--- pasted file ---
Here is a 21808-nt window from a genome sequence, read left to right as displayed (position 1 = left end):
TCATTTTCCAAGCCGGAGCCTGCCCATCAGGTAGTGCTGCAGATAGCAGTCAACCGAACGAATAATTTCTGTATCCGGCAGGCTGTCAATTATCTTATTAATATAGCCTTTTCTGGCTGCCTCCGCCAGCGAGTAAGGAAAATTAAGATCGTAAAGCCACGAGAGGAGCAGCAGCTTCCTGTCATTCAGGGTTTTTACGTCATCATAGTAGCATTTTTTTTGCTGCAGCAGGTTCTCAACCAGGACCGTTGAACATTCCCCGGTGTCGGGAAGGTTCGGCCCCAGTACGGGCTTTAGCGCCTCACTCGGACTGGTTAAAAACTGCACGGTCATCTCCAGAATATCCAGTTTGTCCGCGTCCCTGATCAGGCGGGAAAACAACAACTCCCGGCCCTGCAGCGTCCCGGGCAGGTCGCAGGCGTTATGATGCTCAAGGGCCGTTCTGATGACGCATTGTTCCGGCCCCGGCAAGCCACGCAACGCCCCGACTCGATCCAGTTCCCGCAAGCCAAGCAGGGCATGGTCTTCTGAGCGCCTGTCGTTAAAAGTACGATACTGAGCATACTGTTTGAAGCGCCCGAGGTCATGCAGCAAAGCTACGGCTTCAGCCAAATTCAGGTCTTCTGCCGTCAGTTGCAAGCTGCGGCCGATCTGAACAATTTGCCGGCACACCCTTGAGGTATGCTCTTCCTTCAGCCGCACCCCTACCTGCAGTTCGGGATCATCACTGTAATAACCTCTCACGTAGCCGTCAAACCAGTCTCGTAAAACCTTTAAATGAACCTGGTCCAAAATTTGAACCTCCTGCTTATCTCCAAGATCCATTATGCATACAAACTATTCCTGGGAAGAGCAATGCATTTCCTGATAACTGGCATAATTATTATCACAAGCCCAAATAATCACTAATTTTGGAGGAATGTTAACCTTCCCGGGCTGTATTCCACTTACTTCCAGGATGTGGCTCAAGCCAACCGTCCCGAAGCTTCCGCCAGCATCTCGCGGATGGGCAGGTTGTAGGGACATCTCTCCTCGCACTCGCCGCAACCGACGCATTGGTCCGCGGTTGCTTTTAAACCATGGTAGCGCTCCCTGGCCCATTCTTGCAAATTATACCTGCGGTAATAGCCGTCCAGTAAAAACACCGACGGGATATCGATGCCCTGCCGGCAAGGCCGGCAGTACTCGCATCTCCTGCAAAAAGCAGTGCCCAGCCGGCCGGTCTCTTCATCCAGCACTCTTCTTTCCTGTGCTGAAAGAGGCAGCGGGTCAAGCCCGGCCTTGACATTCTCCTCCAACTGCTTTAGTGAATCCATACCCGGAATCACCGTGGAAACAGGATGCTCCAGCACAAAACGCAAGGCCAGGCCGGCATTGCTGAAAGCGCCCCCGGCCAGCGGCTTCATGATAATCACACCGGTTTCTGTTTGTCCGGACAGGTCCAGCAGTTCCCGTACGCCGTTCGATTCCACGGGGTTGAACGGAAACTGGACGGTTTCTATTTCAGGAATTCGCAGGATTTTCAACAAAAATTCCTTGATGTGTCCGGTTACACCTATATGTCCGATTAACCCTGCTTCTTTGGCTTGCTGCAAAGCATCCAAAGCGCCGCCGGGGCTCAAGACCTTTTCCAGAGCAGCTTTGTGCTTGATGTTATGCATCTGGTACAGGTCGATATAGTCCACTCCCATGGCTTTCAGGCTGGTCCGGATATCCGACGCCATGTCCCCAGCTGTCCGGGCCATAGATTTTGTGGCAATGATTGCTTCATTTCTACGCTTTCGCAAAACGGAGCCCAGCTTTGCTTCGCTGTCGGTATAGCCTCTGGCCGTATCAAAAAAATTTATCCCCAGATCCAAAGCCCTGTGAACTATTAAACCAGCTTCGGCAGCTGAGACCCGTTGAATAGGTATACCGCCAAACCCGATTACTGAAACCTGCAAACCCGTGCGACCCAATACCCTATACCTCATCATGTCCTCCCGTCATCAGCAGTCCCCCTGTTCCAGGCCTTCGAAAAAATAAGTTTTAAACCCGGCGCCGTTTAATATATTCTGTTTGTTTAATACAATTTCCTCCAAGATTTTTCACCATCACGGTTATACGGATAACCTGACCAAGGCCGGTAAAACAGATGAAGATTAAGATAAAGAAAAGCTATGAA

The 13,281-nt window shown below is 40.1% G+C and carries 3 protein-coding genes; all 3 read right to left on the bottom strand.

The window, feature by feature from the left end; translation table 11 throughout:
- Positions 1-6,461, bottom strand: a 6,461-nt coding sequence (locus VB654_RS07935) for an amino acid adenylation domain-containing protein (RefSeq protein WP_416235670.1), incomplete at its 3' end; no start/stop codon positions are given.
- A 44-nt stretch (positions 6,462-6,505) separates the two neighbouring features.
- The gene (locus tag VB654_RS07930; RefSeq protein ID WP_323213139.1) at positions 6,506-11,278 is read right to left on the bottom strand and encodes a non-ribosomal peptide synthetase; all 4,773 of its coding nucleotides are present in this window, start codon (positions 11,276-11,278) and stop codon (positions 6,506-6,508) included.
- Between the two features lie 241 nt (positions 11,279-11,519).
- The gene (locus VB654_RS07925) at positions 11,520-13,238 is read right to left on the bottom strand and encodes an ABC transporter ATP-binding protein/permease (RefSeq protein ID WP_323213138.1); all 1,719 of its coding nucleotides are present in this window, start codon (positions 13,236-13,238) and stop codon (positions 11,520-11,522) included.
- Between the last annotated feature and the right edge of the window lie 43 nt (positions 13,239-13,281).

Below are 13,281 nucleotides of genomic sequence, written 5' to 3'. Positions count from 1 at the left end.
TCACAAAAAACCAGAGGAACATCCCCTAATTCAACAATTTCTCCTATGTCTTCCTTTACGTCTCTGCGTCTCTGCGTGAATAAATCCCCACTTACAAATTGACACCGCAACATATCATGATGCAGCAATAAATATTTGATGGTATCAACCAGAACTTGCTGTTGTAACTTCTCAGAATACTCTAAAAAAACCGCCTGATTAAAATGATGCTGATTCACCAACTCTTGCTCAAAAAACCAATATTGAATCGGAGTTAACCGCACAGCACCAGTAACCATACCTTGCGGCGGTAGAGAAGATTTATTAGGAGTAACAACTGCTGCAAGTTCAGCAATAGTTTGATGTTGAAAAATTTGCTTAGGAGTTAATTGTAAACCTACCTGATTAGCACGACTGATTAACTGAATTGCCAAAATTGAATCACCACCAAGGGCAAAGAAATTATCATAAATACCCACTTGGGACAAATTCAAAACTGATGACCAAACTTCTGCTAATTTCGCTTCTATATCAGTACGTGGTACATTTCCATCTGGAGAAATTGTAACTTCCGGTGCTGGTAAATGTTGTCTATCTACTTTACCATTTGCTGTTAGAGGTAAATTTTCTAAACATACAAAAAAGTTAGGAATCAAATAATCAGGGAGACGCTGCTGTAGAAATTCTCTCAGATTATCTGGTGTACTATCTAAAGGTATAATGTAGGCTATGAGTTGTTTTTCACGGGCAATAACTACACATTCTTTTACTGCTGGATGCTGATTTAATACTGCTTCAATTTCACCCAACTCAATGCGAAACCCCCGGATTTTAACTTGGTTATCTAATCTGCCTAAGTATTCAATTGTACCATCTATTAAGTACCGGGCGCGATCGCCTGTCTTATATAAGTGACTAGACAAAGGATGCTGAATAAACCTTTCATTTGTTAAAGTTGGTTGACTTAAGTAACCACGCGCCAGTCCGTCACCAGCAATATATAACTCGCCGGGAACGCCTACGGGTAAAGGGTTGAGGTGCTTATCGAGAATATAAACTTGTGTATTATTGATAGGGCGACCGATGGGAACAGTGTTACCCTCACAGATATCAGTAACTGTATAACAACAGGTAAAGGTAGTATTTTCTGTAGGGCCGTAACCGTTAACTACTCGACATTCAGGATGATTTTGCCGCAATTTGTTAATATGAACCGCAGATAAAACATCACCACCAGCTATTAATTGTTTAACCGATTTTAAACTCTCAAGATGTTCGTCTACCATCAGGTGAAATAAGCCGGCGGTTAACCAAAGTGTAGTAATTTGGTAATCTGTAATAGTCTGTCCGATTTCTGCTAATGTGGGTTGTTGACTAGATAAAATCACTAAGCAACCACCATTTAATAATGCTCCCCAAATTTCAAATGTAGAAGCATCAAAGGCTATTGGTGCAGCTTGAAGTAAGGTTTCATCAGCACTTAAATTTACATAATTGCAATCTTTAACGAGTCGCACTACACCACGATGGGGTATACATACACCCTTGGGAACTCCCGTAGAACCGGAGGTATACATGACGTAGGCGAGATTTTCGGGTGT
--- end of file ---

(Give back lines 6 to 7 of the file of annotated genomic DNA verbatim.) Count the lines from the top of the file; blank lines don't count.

- A 44-nt stretch (positions 6,462-6,505) separates the two neighbouring features.
- The gene (locus tag VB654_RS07930; RefSeq protein ID WP_323213139.1) at positions 6,506-11,278 is read right to left on the bottom strand and encodes a non-ribosomal peptide synthetase; all 4,773 of its coding nucleotides are present in this window, start codon (positions 11,276-11,278) and stop codon (positions 6,506-6,508) included.